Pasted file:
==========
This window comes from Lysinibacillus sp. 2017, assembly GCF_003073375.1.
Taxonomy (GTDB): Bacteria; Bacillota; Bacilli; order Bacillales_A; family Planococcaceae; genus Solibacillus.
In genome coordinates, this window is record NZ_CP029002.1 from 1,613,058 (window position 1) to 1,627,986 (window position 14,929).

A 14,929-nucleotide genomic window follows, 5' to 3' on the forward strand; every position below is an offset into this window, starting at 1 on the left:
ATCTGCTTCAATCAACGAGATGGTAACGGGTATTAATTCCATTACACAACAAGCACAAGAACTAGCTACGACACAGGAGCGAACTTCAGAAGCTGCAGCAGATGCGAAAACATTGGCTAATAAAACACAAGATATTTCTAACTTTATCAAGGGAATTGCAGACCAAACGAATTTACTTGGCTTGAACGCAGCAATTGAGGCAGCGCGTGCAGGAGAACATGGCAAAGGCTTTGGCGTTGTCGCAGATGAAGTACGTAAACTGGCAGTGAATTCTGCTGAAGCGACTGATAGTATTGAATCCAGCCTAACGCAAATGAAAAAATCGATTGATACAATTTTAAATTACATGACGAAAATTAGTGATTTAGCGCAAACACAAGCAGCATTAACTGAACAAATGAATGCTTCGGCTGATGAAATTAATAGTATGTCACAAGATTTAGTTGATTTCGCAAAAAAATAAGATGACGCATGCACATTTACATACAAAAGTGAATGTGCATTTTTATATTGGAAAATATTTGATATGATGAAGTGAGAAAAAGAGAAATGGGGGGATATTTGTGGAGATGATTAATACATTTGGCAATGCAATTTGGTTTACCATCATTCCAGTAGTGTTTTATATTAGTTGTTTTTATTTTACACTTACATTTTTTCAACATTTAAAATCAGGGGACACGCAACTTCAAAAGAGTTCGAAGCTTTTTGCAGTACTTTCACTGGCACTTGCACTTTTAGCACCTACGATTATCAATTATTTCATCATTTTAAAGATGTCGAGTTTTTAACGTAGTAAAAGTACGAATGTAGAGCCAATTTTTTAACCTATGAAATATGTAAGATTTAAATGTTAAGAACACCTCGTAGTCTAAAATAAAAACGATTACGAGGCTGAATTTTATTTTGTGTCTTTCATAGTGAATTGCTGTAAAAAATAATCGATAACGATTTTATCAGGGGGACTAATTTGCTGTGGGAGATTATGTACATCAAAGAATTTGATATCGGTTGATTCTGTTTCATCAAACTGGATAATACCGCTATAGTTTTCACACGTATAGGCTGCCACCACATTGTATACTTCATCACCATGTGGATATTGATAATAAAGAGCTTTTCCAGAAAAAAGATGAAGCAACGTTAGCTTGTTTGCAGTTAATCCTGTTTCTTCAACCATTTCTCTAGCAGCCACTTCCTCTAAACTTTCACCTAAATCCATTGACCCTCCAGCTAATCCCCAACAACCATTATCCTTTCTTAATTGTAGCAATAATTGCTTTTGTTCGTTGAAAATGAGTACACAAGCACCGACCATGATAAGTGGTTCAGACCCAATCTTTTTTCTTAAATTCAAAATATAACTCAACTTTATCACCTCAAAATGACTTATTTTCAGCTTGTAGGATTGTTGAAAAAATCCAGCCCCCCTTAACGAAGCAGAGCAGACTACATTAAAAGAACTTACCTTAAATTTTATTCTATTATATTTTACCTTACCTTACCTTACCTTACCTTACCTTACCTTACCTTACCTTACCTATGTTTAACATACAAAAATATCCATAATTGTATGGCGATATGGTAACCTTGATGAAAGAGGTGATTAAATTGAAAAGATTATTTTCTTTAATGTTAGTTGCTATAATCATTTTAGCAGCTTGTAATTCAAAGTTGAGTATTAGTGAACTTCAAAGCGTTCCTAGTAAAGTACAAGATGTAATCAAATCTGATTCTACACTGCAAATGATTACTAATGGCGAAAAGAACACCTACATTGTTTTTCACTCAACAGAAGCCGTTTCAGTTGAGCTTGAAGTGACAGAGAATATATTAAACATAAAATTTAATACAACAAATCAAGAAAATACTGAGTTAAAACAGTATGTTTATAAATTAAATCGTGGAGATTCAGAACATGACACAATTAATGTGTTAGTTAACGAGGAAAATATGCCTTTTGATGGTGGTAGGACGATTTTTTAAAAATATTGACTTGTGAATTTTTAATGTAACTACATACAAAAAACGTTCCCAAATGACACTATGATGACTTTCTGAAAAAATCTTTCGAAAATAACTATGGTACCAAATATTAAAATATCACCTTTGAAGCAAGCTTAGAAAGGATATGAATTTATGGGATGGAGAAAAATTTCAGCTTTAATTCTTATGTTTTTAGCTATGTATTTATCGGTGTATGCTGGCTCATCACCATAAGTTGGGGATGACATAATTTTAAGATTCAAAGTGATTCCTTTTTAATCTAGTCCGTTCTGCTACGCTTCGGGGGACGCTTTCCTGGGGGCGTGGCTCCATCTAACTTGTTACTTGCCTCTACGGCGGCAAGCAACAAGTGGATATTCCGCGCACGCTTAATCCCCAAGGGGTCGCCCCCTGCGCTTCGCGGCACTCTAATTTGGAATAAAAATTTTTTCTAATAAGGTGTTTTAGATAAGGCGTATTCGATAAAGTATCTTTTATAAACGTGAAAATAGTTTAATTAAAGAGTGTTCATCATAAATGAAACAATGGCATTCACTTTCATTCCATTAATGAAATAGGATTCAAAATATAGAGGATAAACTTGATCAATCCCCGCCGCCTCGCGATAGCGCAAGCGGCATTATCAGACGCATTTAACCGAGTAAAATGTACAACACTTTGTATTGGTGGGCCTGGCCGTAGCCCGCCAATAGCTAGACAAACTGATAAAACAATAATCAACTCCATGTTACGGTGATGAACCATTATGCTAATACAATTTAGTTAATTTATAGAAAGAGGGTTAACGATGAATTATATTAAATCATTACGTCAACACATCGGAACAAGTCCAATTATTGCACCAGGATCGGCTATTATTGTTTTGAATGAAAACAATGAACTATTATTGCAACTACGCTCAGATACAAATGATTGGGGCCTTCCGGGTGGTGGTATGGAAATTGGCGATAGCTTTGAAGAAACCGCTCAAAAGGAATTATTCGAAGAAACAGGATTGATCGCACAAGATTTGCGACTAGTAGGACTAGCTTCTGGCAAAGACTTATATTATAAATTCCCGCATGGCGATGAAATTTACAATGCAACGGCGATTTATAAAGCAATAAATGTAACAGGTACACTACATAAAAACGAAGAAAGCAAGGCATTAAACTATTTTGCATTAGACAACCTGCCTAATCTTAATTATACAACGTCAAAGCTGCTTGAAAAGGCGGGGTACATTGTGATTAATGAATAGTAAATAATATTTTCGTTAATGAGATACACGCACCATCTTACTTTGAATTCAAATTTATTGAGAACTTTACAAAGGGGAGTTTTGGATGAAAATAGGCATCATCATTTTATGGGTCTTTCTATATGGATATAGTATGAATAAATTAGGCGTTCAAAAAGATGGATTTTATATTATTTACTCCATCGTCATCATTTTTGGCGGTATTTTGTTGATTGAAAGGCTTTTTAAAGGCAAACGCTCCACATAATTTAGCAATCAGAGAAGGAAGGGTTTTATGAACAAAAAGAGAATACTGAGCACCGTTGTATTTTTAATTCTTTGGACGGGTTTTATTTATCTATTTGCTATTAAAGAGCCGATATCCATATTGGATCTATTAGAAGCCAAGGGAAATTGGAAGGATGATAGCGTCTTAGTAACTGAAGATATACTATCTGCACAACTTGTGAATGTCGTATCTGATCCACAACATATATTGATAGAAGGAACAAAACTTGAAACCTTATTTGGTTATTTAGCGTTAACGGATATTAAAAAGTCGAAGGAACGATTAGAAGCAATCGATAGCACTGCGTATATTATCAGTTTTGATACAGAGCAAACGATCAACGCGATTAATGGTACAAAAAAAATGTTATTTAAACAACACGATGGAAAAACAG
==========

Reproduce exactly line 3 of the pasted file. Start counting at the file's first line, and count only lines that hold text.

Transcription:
In genome coordinates, this window is record NZ_CP029002.1 from 1,613,058 (window position 1) to 1,627,986 (window position 14,929).